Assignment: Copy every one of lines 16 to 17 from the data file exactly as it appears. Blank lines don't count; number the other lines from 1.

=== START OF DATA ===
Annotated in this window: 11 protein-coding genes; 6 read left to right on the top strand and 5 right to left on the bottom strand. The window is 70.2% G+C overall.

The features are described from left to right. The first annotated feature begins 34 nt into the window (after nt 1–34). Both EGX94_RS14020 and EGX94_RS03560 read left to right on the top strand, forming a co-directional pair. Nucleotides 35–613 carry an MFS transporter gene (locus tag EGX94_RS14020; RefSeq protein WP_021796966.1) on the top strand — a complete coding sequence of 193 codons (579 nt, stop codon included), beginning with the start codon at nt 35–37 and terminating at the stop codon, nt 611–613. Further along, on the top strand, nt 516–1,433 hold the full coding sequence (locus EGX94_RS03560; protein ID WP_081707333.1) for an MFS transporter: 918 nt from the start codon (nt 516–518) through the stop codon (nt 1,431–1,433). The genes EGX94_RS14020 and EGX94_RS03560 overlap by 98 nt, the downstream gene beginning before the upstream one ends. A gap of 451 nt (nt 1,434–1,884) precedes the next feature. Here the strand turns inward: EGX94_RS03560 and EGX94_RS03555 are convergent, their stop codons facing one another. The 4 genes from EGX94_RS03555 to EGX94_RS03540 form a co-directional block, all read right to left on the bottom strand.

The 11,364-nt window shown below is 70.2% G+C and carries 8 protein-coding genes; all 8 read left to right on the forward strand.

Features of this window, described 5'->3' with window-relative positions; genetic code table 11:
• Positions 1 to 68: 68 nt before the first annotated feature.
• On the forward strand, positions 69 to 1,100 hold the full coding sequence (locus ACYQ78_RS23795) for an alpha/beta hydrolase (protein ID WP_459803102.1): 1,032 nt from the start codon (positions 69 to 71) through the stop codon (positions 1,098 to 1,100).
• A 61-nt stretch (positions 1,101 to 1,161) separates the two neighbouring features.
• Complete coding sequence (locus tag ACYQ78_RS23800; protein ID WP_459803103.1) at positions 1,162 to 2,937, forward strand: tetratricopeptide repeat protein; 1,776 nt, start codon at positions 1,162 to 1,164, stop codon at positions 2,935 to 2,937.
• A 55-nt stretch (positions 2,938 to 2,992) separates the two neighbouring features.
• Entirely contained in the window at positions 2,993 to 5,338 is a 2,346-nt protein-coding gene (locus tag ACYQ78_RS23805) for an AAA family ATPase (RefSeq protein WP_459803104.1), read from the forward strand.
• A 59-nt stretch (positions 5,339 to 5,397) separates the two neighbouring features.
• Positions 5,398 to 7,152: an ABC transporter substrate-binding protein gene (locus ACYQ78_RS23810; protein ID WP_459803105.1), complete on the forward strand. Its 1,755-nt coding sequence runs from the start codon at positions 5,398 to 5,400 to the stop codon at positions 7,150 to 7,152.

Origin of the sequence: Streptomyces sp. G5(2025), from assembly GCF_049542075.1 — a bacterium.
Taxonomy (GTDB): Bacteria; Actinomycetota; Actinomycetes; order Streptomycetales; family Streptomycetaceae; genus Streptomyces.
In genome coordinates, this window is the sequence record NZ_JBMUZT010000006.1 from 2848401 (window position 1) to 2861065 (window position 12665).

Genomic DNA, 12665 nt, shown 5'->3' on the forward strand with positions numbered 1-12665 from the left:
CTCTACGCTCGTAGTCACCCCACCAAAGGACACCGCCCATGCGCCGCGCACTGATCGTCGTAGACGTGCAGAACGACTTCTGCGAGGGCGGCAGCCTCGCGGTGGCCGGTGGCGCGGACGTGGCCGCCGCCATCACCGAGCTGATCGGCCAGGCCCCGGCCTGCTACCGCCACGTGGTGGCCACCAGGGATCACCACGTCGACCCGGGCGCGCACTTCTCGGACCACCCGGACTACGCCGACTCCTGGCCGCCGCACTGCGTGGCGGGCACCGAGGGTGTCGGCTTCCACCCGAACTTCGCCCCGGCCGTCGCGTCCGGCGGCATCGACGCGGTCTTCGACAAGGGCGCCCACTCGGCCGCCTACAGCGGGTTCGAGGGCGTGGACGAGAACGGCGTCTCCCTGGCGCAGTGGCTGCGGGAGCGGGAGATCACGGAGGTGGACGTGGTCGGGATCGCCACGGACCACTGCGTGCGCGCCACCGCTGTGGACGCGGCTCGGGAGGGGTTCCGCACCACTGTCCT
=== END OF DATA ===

Genomic DNA, 12665 nt, shown 5'->3' on the forward strand with positions numbered 1-12665 from the left:
CTCTACGCTCGTAGTCACCCCACCAAAGGACACCGCCCATGCGCCGCGCACTGATCGTCGTAGACGTGCAGAACGACTTCTGCGAGGGCGGCAGCCTCGCGGTGGCCGGTGGCGCGGACGTGGCCGCCGCCATCACCGAGCTGATCGGCCAGGCCCCGGCCTGCTACCGCCACGTGGTGGCCACCAGGGATCACCACGTCGACCCGGGCGCGCACTTCTCGGACCACCCGGACTACGCCGACTCCTGGCCGCCGCACTGCGTGGCGGGCACCGAGGGTGTCGGCTTCCACCCGAACTTCGCCCCGGCCGTCGCGTCCGGCGGCATCGACGCGGTCTTCGACAAGGGCGCCCACTCGGCCGCCTACAGCGGGTTCGAGGGCGTGGACGAGAACGGCGTCTCCCTGGCGCAGTGGCTGCGGGAGCGGGAGATCACGGAGGTGGACGTGGTCGGGATCGCCACGGACCACTGCGTGCGCGCCACCGCTGTGGACGCGGCTCGGGAGGGGTTCCGCACCACTGTCCT